So I made the apple crisp. And it was good. And this mean my kids will never miss curfew and stay out of reform school, right?
The girls made a cake this week. On one hand…no glitter. On the other…so, so many questions. I had to work really hard (and wasn’t always successful) to not shut them down or freak out that they didn’t know to take out the butter and eggs hours earlier. Room temperature doesn’t happen by accident, kids! I took a deep breath, suppressed a shudder when they almost used salted butter in the recipe, and let them ask.
This is what I wanted as a parent. Not only do I want to teach them there are no stupid questions, but to go further, and understand you only become smarter by asking questions. Asking questions should be a lifelong process. Too many adults stop asking questions. Curiosity doesn’t kill us. It shouldn’t embarrass us. It should makes us better. All learning starts with admitting your ignorance.
So, I swallowed down the abhorrence at the thought of using unsifted flour in a baked good and was thankful I was raising ‘why’ childs.
We received another email survey about school re-opening from the superintendent this week. I dutifully opened it, read it, and then just as quickly closed it. My brain just shut down. Michelle and I have been debating our answers for the last four days. There’s no simple, easy, or right answer to the school question.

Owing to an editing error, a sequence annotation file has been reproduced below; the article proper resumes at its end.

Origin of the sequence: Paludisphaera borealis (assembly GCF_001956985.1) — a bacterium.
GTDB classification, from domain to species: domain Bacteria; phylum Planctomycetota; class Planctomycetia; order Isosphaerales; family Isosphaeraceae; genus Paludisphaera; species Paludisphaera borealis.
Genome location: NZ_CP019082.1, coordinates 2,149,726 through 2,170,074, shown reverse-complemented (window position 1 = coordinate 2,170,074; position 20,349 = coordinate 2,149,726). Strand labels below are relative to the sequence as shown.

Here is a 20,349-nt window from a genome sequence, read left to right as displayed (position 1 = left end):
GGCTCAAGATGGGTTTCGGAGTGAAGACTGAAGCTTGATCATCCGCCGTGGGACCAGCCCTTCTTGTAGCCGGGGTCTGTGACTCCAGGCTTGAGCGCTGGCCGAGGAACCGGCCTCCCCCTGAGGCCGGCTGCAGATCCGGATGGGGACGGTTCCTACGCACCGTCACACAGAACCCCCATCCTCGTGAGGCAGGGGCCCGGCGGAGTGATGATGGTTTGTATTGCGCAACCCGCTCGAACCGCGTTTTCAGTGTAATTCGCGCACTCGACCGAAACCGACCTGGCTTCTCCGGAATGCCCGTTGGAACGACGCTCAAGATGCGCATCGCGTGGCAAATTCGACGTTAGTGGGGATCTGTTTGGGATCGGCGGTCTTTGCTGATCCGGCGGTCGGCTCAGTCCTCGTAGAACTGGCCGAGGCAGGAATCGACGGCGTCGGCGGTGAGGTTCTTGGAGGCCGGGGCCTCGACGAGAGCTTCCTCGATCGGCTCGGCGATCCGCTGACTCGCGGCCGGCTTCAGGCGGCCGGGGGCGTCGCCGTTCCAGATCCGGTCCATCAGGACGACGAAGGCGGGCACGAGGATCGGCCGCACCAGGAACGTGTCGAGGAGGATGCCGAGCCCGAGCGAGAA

It was a stark reminder that being a parent is the hardest job. No training. No pay. Responsibilities that are never easily defined and always changing. So what do you do? I have no idea and that’s also parenting. The best you can do is be adaptable. Be ready to respond to a an unending, ever-changing flow of complicated circumstances. And keep the wine fridge stocked.
One thing that I really had to work on during homeschooling this spring and now, into the summer, is making sure I didn’t completely slip into a habit of constant negative feedback for the girls. We are around each other so much that if I stopped and recorded our ‘conversations’ they would mostly consist of me saying things like: Stop doing that. Don’t touch this. Turn off Netflix. Vacuum up the unicorn sprinkles. No. No. No.
The negativity comes from a good and well-meaning place (here is where Ce would roll her eyes). I want to keep them safe. I want to show them how to be better. I really want a clean floor.
But I realize the constant barrage can eventually flood their feedback systems and come out not as encouragement but nitpicking criticism. For all my good intentions, that is not the way to have a healthy relationship with kids.
So this Saturday, with Michelle away most of the day, I challenged myself to be more positive. Let the little things go. Find some Jedi ways to say “Yes” even when I really mean “No.” I needed to engage with the slime rather than try to hold it at arm’s length.
I still insisted on sweeping the floor. If you give glitter one inch….